In the 2017 movie Lady Bird, there’s a particularly emotional scene in which the main character, a teenage girl after whom the movie is titled, is again arguing with her mother, this time about a school suspension.
Marion, the mother, describes how hard she and her husband have worked to support Lady Bird and her brother. She is angry that the children aren’t grateful, that they are, instead, ashamed of the conditions of their cash-strapped life. “Do you know how much it costs to raise you?” Marion says. “How much you’re throwing away every day?”
“Give me a number,” Lady Bird says. “Give me a number for how much it cost to raise me, and I’m going to get older and make a lot of money and write you a check for what I owe you so that I never have to speak to you again.”
These words—the callous reduction of a parent-child relationship to a monetary transaction—are painful to hear, and Marion’s retort is quick and devastating: “I highly doubt that you will be able to get a job good enough to do that.”
As a parent, this exchange made me squirm. Some months, when it feels crushing to write checks for summer camps and sporting activities and school fundraisers, worry makes me say sharp things to my kids, things like, “You lost another jacket/book/pair of gloves? Do you know how much that cost?”
I lecture them about how fortunate they are and nag them to be grateful. I describe the single pair of shoes I got each year in grade school, bought large in September to accommodate growth by May. I describe the dinged-up free school-lunch token deep in my pocket, how I quickly slipped it into the waiting hand of the cashier and then rushed off, not wanting to see the pity in her eyes.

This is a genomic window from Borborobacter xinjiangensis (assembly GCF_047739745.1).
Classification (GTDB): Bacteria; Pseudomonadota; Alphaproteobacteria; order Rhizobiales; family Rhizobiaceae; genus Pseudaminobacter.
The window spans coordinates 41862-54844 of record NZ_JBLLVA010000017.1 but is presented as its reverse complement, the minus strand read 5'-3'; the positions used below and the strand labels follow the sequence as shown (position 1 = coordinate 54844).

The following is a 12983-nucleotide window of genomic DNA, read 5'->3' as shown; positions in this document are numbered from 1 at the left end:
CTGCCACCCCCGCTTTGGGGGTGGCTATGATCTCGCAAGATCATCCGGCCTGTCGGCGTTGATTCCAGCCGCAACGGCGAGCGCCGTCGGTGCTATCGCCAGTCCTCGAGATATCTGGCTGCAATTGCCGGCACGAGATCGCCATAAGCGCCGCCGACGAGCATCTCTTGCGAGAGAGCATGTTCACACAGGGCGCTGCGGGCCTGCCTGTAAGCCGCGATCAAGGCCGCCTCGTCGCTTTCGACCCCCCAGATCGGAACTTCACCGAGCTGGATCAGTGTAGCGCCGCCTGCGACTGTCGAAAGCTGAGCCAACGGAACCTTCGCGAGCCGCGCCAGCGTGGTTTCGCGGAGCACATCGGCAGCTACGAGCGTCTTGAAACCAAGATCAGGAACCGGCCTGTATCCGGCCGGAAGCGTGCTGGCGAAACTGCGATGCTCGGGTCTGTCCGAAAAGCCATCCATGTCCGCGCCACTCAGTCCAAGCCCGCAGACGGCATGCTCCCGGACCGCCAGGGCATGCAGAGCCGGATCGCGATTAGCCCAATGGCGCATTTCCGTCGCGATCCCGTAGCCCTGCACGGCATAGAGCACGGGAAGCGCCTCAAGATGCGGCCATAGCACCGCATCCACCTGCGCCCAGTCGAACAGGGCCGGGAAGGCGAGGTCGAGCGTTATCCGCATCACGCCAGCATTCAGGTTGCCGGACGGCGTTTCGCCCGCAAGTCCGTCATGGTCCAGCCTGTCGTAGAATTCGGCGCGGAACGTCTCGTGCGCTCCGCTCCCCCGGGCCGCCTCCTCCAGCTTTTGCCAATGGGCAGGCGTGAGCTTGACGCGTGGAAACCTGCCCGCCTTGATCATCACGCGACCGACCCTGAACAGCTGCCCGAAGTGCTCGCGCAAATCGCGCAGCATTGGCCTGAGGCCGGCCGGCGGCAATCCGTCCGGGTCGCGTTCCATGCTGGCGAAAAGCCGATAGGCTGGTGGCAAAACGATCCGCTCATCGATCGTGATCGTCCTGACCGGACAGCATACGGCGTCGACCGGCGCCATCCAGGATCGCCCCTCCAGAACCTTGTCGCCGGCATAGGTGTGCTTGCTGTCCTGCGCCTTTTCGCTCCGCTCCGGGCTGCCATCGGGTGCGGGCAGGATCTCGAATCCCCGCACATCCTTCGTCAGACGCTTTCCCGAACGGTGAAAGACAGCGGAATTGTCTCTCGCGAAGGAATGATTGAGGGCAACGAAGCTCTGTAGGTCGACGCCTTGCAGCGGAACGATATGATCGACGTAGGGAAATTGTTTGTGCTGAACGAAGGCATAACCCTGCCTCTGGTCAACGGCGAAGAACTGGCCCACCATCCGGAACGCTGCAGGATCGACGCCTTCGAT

What I’m really saying to them with these words and stories is “I love you and want you to have everything, but I can’t give you everything. And still, we are so lucky. We have more than enough.” What I worry they are hearing is, “You are indebted to me. For all I’ve done for you, you owe me.”
When I think about this strange concept of familial debt, one particular day stands out. It was a few years after my parents divorced. I was in grade school, and we were living in a series of short-term rentals while my mom finished nursing school. That day, we were standing in line at the bank. In my mother's hand were some savings bonds that relatives had given my sisters and me, bonds that over the years would mature and be worth more than their face value. I imagine it was hard to think about the schooling to come years down the road when there were bills overdue and groceries we needed that day.
Though dollars might be the easiest way to name our obligations, to call attention to them, money is both an inadequate symbol of and a complex distraction from our true debts—the invisible ones, the ones we will never be able to repay. Cashing in those bonds and trading the future for the present cost my mother more than years of accrued interest. It cost her pride. It cost her hope.
So it feels closer to the truth to say that my kids and I, my mother and I—on the best of days and the worst of days—we owe each other everything. And that is a debt so large that repayment isn’t possible. Even with all the money in the world, we will never be settled up.
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